Updated: 2014-11-21 12:28
By Deng Zhangyu(China Daily Europe)
An advocate of culture works to bring back Beijing's ancient landmarks
The walls and gates encircling Beijing were mostly demolished in the 1960s, closing a door on an important part of the imperial city's history. Beijing had nine inner city gates and seven outer city gates. Today, only two of the original inner city gates, Zhengyangmen and Deshengmen, remain. Yongdingmen was the only outer gate that was rebuilt in 2004.
However, a current project to recreate the walls and gates is restoring those ancient memories brick by brick, using precious red sandalwood and ebony.
The reconstruction project, initiated by Chan Laiwa, a self-made billionaire in Beijing, and her Red Sandalwood Museum of China, is half-finished with nine gates completed. The massive project, which started 10 years ago, is expected to be completed in the next two years with 16 gates recreated.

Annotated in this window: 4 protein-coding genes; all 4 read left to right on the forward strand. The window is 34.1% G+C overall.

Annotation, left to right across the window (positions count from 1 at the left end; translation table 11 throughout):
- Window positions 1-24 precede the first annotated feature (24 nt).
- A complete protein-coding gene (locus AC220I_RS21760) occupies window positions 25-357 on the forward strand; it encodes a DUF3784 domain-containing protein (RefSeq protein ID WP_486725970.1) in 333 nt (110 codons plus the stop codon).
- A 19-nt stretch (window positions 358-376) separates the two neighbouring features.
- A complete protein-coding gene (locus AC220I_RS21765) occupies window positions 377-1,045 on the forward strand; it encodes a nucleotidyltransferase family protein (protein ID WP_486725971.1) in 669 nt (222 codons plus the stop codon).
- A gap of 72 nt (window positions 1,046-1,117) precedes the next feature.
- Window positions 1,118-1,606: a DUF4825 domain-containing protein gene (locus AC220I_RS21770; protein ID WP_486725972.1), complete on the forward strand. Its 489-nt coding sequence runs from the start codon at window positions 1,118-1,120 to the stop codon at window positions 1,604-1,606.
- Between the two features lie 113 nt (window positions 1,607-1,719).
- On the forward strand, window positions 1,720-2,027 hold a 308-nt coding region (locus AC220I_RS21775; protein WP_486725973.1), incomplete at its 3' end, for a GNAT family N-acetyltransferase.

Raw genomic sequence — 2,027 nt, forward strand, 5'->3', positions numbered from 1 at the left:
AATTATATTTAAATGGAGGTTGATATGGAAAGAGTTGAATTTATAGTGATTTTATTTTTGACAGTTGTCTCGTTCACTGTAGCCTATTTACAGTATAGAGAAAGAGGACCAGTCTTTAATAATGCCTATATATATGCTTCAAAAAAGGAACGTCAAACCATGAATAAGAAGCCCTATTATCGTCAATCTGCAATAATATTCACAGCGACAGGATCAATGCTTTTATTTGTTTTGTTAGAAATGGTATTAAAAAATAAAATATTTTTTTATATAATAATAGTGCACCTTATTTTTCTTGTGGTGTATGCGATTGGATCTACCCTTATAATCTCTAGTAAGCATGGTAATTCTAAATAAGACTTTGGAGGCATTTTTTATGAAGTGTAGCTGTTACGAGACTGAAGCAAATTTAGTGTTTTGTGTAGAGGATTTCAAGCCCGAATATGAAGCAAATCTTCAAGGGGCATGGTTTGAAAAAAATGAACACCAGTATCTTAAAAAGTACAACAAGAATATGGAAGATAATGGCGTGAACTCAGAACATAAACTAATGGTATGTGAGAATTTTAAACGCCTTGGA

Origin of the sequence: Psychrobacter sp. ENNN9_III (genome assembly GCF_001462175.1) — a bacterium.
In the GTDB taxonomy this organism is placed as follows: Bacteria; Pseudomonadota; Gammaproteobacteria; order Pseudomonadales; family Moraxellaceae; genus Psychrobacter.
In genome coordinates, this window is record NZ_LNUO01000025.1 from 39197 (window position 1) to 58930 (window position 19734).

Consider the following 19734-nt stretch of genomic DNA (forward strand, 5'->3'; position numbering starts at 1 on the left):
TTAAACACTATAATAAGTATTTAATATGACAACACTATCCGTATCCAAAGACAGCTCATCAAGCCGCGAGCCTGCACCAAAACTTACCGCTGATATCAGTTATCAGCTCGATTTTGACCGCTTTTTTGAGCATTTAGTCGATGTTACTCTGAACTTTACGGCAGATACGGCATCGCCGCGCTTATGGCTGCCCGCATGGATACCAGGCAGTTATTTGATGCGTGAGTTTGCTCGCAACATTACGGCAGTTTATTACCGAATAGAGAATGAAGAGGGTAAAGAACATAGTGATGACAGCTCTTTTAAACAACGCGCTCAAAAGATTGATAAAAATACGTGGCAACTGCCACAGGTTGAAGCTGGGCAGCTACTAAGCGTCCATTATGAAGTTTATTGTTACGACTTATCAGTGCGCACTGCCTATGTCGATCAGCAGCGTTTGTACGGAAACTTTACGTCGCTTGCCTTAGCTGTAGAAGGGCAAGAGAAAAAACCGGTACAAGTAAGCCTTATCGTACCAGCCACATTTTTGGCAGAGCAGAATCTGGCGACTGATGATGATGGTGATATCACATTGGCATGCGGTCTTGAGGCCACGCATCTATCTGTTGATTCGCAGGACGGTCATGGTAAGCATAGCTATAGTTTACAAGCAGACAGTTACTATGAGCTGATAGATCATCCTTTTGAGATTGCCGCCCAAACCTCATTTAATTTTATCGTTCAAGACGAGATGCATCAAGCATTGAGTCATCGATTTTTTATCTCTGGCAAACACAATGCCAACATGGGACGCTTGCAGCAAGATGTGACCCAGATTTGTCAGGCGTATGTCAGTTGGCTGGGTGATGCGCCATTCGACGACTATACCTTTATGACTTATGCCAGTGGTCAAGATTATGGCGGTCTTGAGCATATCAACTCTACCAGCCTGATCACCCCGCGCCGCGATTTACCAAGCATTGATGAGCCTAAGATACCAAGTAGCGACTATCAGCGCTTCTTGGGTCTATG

On display at the MGM Art Space, Macao, through March 22, the Red Sandalwood Art Exhibition of Old Beijing City Gates features sandalwood miniatures of Yongdingmen, which translates as the Gate of Eternal Stability, and the Temple of Heaven.
"I have a dream to restore old Beijing's memory. The miniature city gates and walls are a cultural legacy for future generations," says Chan, who is also an active cultural advocate.
Chan, 73, set up the first private red sandalwood museum in China in 1999. Since then she has devoted herself to the project of replicating the lost city walls and gates. Growing up in Beijing and having seen the city walls and gates in her childhood, Chan says she has a special connection with the project.